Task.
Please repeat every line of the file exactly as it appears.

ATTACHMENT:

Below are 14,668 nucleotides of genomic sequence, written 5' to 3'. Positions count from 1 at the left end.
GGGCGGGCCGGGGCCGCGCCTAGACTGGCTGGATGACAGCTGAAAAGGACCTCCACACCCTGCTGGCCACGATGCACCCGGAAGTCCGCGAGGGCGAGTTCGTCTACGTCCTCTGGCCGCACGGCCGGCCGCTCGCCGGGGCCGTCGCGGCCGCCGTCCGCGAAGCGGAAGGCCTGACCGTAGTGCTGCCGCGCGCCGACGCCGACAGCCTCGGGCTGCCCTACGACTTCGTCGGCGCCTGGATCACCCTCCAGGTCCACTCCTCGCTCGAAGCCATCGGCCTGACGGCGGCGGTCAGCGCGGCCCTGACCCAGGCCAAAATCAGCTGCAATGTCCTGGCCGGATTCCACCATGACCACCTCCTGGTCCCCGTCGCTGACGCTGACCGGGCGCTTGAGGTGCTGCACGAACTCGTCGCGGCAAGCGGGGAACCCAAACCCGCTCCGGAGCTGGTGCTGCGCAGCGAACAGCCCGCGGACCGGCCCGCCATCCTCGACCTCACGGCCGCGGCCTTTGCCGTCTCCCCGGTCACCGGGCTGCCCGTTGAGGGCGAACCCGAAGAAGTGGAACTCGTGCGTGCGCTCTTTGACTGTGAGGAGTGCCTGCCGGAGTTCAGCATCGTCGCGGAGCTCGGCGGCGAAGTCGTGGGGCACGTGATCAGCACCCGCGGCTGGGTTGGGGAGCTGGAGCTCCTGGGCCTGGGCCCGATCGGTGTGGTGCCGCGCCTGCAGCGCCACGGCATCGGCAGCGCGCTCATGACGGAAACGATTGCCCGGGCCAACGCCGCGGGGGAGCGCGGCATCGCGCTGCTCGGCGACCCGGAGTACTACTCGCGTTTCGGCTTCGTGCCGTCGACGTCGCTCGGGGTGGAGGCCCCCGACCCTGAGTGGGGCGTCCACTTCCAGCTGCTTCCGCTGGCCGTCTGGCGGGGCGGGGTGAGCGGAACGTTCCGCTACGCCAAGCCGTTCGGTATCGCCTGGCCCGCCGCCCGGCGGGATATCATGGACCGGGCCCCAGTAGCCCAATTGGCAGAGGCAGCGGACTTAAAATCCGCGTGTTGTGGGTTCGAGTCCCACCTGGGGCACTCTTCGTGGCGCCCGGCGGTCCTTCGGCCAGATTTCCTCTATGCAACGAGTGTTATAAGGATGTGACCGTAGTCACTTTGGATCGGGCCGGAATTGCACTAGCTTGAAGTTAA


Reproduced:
Below are 14,668 nucleotides of genomic sequence, written 5' to 3'. Positions count from 1 at the left end.
GGGCGGGCCGGGGCCGCGCCTAGACTGGCTGGATGACAGCTGAAAAGGACCTCCACACCCTGCTGGCCACGATGCACCCGGAAGTCCGCGAGGGCGAGTTCGTCTACGTCCTCTGGCCGCACGGCCGGCCGCTCGCCGGGGCCGTCGCGGCCGCCGTCCGCGAAGCGGAAGGCCTGACCGTAGTGCTGCCGCGCGCCGACGCCGACAGCCTCGGGCTGCCCTACGACTTCGTCGGCGCCTGGATCACCCTCCAGGTCCACTCCTCGCTCGAAGCCATCGGCCTGACGGCGGCGGTCAGCGCGGCCCTGACCCAGGCCAAAATCAGCTGCAATGTCCTGGCCGGATTCCACCATGACCACCTCCTGGTCCCCGTCGCTGACGCTGACCGGGCGCTTGAGGTGCTGCACGAACTCGTCGCGGCAAGCGGGGAACCCAAACCCGCTCCGGAGCTGGTGCTGCGCAGCGAACAGCCCGCGGACCGGCCCGCCATCCTCGACCTCACGGCCGCGGCCTTTGCCGTCTCCCCGGTCACCGGGCTGCCCGTTGAGGGCGAACCCGAAGAAGTGGAACTCGTGCGTGCGCTCTTTGACTGTGAGGAGTGCCTGCCGGAGTTCAGCATCGTCGCGGAGCTCGGCGGCGAAGTCGTGGGGCACGTGATCAGCACCCGCGGCTGGGTTGGGGAGCTGGAGCTCCTGGGCCTGGGCCCGATCGGTGTGGTGCCGCGCCTGCAGCGCCACGGCATCGGCAGCGCGCTCATGACGGAAACGATTGCCCGGGCCAACGCCGCGGGGGAGCGCGGCATCGCGCTGCTCGGCGACCCGGAGTACTACTCGCGTTTCGGCTTCGTGCCGTCGACGTCGCTCGGGGTGGAGGCCCCCGACCCTGAGTGGGGCGTCCACTTCCAGCTGCTTCCGCTGGCCGTCTGGCGGGGCGGGGTGAGCGGAACGTTCCGCTACGCCAAGCCGTTCGGTATCGCCTGGCCCGCCGCCCGGCGGGATATCATGGACCGGGCCCCAGTAGCCCAATTGGCAGAGGCAGCGGACTTAAAATCCGCGTGTTGTGGGTTCGAGTCCCACCTGGGGCACTCTTCGTGGCGCCCGGCGGTCCTTCGGCCAGATTTCCTCTATGCAACGAGTGTTATAAGGATGTGACCGTAGTCACTTTGGATCGGGCCGGAATTGCACTAGCTTGAAGTTAA